…are all names referring to sculpin – the often small, well camouflaged and inconspicuous fish we catch from time to time in our ongoing monitoring efforts. However, the riffle sculpin and prickly sculpin (Cottus gulosus and C. asper, see picture), common in California watersheds, are only the tip of the sculpin iceberg. With about 300 species of sculpin (family Cottidae) recognized worldwide, they are represented in most aquatic habitats, from alpine creeks to the deep sea. Though generally bottom dwellers (sculpin lack the gasbladder some fish use to regulate their buoyancy), juveniles can often be found in the water column after hatching, using currents as a mechanism of dispersal (e.g. White and Harvey, 2003).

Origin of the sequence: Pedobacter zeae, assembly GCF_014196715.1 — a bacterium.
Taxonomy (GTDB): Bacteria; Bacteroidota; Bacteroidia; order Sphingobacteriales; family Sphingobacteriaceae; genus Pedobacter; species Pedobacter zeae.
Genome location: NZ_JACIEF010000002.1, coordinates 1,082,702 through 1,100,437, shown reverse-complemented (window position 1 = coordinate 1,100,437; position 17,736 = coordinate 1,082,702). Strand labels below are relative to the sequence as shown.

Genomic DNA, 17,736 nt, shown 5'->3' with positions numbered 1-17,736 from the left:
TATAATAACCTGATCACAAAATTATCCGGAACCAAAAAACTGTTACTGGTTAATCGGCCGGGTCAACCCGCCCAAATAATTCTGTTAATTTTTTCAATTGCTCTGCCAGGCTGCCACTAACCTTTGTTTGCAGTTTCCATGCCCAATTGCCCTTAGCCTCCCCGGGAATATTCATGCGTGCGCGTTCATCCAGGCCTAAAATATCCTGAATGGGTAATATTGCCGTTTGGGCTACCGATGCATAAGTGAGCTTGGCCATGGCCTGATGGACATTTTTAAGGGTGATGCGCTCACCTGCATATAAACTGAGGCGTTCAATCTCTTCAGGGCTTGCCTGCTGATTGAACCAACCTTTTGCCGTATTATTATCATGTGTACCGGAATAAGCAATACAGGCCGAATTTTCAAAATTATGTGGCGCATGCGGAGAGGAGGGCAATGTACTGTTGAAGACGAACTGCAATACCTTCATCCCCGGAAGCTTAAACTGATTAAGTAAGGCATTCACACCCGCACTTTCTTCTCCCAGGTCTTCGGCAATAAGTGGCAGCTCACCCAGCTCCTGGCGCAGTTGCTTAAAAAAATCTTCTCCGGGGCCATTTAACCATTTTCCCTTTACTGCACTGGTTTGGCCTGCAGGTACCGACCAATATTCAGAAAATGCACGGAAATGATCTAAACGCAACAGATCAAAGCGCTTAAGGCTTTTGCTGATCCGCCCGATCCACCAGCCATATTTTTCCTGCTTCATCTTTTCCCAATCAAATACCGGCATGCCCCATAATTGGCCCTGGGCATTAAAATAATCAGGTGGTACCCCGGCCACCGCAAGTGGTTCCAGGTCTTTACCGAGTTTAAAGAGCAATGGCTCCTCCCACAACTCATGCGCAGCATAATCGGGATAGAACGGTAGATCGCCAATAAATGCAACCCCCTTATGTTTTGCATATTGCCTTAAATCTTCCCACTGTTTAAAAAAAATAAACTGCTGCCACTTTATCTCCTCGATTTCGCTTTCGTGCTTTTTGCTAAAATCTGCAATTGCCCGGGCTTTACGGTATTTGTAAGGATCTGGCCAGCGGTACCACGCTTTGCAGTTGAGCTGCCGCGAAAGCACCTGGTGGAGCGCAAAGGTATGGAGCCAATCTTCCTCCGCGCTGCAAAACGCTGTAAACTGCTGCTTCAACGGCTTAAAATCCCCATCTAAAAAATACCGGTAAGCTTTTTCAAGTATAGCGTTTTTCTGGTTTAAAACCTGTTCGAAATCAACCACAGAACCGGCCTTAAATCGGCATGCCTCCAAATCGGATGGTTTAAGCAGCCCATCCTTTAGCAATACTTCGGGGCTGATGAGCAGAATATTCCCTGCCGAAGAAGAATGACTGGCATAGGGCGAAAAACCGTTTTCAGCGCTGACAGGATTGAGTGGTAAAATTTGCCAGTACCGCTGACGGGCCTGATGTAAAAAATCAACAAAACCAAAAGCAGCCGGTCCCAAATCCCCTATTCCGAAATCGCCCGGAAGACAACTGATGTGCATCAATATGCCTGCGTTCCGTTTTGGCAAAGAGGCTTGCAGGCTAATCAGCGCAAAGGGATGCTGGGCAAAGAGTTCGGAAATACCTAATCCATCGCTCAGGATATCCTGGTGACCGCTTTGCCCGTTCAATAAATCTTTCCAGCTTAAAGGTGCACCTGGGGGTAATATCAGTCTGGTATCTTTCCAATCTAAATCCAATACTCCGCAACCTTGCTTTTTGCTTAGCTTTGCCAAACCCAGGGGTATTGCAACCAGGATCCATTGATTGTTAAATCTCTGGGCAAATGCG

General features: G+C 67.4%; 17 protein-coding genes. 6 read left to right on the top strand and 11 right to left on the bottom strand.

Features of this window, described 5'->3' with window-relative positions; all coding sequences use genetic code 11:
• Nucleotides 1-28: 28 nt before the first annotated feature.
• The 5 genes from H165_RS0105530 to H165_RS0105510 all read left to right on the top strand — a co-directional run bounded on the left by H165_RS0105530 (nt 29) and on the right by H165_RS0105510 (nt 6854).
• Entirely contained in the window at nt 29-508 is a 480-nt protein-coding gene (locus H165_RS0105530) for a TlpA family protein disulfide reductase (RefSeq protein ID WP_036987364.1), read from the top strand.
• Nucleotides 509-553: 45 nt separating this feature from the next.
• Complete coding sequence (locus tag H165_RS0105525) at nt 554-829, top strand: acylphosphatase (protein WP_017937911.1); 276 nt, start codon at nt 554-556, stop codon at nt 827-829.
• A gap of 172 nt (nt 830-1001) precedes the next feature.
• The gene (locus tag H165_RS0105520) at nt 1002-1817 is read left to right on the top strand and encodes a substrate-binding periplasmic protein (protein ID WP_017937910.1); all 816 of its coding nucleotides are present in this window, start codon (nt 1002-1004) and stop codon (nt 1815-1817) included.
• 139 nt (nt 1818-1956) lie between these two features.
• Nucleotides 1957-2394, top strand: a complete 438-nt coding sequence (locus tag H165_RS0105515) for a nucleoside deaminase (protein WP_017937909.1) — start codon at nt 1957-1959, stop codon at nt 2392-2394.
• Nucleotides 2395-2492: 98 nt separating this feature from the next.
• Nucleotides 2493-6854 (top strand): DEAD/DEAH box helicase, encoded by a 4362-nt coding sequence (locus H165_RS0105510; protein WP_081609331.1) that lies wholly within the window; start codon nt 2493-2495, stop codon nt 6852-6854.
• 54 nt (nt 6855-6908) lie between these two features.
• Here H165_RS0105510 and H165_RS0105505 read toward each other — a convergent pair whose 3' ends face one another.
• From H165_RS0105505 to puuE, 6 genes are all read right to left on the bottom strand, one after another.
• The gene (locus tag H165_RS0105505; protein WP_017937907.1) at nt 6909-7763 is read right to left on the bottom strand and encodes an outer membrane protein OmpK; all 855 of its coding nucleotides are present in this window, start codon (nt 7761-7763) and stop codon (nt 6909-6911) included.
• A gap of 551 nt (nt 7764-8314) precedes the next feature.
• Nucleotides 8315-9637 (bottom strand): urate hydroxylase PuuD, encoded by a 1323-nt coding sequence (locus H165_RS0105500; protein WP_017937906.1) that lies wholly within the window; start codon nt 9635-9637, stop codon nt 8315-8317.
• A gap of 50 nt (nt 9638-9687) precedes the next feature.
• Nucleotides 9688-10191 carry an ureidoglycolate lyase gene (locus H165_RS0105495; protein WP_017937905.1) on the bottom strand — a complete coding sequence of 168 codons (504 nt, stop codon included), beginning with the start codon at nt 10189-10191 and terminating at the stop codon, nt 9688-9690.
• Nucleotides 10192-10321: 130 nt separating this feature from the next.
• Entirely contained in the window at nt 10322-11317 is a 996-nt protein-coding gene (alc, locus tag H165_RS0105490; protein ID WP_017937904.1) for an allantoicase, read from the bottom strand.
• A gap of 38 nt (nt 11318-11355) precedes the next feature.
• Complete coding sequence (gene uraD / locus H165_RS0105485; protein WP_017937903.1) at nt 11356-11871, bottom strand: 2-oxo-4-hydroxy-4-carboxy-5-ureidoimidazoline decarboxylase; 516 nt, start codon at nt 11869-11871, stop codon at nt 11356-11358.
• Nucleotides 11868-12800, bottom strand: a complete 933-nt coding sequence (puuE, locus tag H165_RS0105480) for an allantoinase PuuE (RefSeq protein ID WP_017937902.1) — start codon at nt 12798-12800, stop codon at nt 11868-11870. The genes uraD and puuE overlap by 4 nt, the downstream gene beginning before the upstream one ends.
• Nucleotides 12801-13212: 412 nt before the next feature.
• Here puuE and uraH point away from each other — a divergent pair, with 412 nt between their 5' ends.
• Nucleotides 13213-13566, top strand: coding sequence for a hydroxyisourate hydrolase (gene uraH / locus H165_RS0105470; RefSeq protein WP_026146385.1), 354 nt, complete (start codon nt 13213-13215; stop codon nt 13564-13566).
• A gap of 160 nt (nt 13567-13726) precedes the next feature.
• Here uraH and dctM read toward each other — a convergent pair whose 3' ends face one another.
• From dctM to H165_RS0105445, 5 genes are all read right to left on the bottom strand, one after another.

Their appearances are as varied as their habitat; while some sculpin can display striking color patterns (such as the red Irish lord, Hemilepidotus hemilepidotus, and great sculpin, Myoxocephalus polycanthocephalus), others look rather menacing (for example, the bigmouth sculpin, Hemptripterus bolini). The highest diversity of these fishes (including the species pictured above) can be found along the north Pacific Rim, from Russia to California, where they are frequently the most abundant fishes in tide pools and on rocky reefs. While many members of the sculpin family boast menacing (and sometimes toxic) spines, fortunately for us the species we’re likely to encounter are harmless and easy to handle.